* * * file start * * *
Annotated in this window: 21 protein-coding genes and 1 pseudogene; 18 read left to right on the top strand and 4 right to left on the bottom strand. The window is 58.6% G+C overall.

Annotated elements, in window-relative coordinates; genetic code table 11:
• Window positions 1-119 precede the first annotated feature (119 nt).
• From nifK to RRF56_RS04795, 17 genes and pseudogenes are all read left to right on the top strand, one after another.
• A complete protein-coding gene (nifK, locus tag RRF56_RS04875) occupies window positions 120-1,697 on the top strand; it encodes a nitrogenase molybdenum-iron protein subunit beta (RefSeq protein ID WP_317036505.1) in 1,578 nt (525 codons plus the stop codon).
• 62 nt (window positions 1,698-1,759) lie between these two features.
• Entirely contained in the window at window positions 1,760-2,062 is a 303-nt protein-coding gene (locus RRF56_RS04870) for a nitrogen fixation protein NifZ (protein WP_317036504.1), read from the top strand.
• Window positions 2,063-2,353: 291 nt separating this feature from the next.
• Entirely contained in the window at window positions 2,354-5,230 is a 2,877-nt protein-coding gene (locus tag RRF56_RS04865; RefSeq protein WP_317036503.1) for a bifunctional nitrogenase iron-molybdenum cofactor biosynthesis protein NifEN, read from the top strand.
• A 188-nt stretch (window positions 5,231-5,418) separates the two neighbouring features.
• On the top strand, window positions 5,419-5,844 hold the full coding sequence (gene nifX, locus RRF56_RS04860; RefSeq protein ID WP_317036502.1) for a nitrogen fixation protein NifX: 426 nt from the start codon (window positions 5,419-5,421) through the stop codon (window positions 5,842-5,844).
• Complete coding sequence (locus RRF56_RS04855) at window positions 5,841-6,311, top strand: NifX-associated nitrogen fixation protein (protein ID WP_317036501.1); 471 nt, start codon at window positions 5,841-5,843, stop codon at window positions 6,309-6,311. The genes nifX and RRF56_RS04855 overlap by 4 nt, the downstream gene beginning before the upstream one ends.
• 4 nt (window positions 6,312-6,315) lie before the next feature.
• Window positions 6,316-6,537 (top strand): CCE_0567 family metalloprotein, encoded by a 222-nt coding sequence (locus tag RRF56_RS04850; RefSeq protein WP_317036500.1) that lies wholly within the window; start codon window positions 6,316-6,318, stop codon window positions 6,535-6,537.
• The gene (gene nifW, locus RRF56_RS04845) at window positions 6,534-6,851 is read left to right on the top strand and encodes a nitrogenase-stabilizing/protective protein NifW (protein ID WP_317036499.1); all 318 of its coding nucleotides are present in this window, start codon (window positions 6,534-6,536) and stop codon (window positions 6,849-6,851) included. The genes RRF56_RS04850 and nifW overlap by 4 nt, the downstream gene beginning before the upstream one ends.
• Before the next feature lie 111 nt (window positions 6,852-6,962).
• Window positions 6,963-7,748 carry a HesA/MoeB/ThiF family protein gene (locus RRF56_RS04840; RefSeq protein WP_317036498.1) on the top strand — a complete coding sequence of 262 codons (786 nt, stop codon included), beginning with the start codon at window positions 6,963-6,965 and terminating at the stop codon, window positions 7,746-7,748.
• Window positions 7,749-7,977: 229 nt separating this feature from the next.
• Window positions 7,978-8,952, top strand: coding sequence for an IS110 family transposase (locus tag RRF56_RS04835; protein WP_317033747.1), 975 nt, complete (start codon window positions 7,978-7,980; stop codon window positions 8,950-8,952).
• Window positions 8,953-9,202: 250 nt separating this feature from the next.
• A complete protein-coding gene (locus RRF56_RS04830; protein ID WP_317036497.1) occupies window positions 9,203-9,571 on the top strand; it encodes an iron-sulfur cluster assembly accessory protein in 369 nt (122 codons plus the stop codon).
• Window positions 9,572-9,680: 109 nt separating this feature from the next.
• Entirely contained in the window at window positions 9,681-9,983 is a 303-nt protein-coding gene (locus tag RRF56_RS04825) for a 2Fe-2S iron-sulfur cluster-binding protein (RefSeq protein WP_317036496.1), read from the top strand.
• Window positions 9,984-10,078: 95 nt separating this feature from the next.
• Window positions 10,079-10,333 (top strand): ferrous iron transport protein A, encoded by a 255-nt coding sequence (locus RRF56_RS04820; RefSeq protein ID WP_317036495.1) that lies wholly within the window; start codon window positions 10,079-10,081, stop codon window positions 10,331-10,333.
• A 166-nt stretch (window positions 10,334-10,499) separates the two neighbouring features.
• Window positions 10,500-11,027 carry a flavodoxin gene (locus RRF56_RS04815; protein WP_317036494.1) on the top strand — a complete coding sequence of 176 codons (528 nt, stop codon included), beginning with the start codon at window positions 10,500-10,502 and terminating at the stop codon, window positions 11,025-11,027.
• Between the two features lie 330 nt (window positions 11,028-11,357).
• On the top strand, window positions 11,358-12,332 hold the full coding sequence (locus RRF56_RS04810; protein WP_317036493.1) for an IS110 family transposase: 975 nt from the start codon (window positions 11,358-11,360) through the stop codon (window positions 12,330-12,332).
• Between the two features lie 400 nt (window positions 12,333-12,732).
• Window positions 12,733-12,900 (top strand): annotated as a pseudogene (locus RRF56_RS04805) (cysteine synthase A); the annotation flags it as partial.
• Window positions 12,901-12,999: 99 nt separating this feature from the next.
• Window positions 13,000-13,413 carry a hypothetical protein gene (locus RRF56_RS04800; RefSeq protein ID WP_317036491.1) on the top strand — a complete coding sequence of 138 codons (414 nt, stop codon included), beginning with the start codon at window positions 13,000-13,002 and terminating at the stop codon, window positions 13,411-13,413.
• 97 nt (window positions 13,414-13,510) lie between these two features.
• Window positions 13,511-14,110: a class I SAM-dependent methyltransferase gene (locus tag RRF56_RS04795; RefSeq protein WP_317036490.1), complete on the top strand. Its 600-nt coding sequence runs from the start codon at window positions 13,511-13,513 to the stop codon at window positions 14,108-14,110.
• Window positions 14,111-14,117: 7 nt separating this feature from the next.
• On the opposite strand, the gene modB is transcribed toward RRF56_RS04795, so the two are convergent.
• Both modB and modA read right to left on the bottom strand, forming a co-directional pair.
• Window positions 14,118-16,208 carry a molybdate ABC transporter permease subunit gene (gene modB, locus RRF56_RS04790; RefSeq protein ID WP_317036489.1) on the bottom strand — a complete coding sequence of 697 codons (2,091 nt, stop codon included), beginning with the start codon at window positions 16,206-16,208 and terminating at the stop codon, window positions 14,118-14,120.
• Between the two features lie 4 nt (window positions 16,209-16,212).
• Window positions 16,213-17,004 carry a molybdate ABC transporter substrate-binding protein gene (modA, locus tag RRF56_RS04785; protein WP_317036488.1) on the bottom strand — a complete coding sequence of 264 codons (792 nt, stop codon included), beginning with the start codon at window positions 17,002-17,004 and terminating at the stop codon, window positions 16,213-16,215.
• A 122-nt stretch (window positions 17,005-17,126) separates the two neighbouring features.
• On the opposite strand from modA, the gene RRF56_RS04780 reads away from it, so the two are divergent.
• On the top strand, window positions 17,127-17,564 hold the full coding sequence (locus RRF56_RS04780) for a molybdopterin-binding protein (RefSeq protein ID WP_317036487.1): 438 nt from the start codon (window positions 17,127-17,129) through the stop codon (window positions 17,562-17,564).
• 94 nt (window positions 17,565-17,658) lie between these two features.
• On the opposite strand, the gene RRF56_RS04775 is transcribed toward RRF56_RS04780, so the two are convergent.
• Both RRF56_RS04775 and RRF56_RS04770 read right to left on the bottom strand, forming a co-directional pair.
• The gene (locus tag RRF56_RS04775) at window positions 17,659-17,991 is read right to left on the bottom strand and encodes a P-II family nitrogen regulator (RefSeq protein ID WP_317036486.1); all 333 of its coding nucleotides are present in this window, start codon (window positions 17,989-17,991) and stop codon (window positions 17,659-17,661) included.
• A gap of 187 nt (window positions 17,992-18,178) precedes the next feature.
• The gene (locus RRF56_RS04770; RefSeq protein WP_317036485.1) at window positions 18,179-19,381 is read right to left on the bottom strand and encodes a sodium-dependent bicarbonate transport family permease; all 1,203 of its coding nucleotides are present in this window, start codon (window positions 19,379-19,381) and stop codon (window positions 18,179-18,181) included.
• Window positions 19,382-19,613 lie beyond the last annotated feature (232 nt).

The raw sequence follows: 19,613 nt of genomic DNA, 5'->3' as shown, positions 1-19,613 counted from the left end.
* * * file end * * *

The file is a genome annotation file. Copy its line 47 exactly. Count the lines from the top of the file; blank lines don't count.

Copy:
• Both RRF56_RS04775 and RRF56_RS04770 read right to left on the bottom strand, forming a co-directional pair.